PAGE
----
On January 6, 2018, I got to see one of my oldest friends get married to her best friend. We gathered in a place that was familiar and part of our childhood—a place where my friend would usher in the next chapter in her life with her beautiful family and surrounded by her loved ones, in Jasper, Alberta, where our friendship started nearly 30 years ago.
What should have been a whole day of celebration was wrought with anxiety and obsessive, judgmental thoughts.
Obsessive and judgmental thoughts… of myself.
Here is the perfect example of how disordered eating and obsession with the diet culture can take away the joy of living and the experience of being in the moment.
I did not realize how far I’d fallen until I started to crawl out from the pit.
Having failed to lose the proverbial “last five pounds” before the wedding, I shifted into my Desperate Measures gear. Simply put: starvation. I had originally planned to wear a long sleeved fitted black dress, but I was aghast at my lumpy stomach and how the fabric pulled across my lower back. “No way I’m gonna be seen like this,” I thought to myself. Besides, even if I had convinced myself I looked fine, I would have been conscious of my appearance all day—sucking in my stomach, making sure not to eat too much, sitting up straight ALWAYS to prevent stomach rolls from forming.
Thank goodness for jump suits. Slightly more forgiving, especially covered with a matching black jacket.
Still, I was conscious of just how quickly it could fall apart if I let myself eat too much. (Stomach rolls, amirite?)
We headed out the day before the wedding. I was careful that morning to have a light breakfast and forbid myself from snacking too much on the road. I skipped lunch and instead drank a lot of coffee—warmth to keep the hunger at bay. Dinner was a few pieces of roast chicken from the grocery store with a side salad, but I was careful not too eat too much then, being conscious of having to fit in my wedding attire the next day.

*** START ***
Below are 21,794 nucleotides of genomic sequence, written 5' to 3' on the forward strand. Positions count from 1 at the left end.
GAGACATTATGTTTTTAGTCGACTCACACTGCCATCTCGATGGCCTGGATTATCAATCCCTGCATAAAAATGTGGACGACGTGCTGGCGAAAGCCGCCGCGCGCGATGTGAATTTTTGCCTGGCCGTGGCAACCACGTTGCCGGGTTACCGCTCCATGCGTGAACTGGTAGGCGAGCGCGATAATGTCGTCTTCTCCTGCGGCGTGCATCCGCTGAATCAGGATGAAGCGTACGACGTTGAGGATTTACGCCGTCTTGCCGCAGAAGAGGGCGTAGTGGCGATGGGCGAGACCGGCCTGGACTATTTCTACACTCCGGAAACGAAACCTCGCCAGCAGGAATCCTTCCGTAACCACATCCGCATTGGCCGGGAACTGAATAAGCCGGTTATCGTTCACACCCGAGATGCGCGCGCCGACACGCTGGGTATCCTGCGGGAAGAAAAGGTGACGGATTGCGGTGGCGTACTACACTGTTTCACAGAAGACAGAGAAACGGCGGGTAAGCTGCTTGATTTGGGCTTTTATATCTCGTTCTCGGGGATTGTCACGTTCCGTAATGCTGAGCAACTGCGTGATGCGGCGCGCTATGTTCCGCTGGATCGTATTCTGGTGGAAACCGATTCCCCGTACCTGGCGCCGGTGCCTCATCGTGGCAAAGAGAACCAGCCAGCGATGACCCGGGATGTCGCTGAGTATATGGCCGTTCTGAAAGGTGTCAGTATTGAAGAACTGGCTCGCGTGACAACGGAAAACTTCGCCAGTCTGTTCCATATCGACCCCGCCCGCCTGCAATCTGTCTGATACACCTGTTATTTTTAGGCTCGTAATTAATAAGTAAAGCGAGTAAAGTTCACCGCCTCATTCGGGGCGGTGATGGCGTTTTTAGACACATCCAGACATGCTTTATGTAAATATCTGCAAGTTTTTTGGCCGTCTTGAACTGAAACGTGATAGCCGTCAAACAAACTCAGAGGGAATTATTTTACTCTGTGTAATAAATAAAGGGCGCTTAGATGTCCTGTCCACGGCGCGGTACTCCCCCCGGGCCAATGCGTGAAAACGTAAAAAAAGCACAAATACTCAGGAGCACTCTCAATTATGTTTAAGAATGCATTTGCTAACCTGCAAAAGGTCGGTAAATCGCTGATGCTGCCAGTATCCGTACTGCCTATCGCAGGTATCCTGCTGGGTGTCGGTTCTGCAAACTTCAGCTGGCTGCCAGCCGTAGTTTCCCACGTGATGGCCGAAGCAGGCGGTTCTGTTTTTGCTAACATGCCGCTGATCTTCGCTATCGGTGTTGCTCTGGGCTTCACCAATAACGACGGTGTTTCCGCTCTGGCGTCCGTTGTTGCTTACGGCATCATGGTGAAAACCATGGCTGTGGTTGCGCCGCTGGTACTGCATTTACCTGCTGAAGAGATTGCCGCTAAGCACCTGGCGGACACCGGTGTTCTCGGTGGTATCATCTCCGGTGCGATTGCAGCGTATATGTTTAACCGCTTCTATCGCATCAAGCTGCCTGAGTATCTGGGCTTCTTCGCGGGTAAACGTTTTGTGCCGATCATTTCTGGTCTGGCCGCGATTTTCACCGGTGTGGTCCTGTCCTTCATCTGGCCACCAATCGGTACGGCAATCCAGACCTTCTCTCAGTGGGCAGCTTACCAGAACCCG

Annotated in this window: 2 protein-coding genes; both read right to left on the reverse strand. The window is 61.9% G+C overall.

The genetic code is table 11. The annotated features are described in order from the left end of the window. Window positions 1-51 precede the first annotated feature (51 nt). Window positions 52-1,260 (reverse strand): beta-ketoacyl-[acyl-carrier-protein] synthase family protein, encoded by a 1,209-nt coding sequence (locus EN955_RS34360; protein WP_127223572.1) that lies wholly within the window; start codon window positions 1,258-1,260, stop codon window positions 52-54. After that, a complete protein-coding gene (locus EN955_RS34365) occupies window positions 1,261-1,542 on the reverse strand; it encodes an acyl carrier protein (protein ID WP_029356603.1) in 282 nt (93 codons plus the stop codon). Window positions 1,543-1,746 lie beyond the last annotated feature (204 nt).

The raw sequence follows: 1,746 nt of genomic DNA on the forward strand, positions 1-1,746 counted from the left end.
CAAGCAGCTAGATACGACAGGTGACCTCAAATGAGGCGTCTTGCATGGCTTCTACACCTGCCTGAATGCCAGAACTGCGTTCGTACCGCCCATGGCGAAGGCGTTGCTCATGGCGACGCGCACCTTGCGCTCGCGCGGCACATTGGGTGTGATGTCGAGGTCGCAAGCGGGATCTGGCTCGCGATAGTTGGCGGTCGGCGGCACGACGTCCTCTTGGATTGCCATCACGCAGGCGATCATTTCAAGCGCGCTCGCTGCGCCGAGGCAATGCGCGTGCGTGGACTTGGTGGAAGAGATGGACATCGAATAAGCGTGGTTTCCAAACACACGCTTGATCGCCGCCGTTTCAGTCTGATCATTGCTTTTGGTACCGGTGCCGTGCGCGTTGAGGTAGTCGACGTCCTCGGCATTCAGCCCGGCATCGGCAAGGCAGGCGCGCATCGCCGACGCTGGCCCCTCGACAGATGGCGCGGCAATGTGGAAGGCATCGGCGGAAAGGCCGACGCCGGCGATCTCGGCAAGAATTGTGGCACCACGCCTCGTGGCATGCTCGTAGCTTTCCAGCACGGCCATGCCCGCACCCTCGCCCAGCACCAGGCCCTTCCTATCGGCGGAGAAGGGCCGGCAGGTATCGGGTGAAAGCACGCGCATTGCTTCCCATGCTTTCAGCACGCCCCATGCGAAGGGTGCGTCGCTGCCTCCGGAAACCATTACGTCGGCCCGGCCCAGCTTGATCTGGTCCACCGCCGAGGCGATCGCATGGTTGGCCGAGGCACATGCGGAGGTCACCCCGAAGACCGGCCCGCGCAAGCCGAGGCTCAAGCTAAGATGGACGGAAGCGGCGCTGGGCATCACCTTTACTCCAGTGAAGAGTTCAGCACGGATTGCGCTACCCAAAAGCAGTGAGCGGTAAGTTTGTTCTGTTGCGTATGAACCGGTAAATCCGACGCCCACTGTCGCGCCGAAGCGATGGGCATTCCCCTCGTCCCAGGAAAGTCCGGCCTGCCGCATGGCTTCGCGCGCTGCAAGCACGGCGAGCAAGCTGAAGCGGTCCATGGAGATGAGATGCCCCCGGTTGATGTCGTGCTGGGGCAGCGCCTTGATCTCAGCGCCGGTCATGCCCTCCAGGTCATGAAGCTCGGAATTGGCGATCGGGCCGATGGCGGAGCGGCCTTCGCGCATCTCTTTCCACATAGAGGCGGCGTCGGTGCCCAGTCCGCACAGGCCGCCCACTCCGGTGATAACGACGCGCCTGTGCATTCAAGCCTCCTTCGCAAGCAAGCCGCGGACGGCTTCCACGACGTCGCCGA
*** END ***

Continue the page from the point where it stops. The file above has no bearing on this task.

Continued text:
The morning of the wedding, I limited myself to coffee and a hard-boiled egg. Hunger gripped my insides and I let myself have a little bit of chicken a few hours later. I was checking myself in the mirror—okay, stomach is pretty flat, I think I’ll be fine.
My efforts paid off. I was satisfied with how I looked, although internally I kept repeating to myself, “back straight, stomach in, sit up properly,” like a mantra. This train of thought would be on loop all day, taking me out of enjoying myself, robbing me of catching up with old friends and celebrating together.
Looking back, what scares me most is just how normal I thought it was to starve, restrict, and obsess about every single morsel that passed through my lips. The negative self-talk, nitpicking at my appearance, and constantly putting myself on guard… this way of living had been my reality for so many years that I couldn’t objectively evaluate whether it was healthy or not.
I wish I had been fully present on that day instead of being trapped in my own thoughts of calories, macros, and stomach rolls. I wish my conversations with my friends hadn’t revolved around explaining my low-carb diet and why I couldn’t have a slice of wedding cake or any of the dessert table offerings. I wish I could go back and tell myself, “you are not well; please get help.”
On the other side, it’s easy enough to see days like the above and recognize how disordered my thinking was. But when I was fully immersed in that head space—even though on some deep, subconscious level I knew I had to change—it really was my reality. Day in, day out, obsessing about food and putting myself down for giving into a craving; bingeing on “forbidden food” because of my “eat this all now or never” attitude; purging because of the guilt and shame, and then going right back to starvation.
Too many years of my life were robbed by diet culture. Too many events where I wasn’t truly present. Too many lies and deceitful messages embedded deep inside, disguising themselves as wisdom. Too many tears cried over not feeling worthy or enough.
I still have a ways to go before I’m fully out of this pit. Seeing the circle of light above get bigger each day keeps me reaching. I have bad days—I’m only human, after all—but I tell myself that it’s okay to take a rest for a day, so long as I’m not going backwards. Each step up is an accomplishment worth celebrating.
Reversing nearly 25 years of disordered eating will not be an overnight miracle, as wonderful as that sounds. I’m choosing to let my journey unfold in my own time, all the while being kind to myself, being mindful, and being more present in the everyday.
I can’t go back and CTRL-Z my friend’s wedding day, hoping for a do-over. But what I can do is promise myself that the next time an event of this magnitude comes around, I’ll be ready; to enjoy, to live, to eat, and best of all, to celebrate.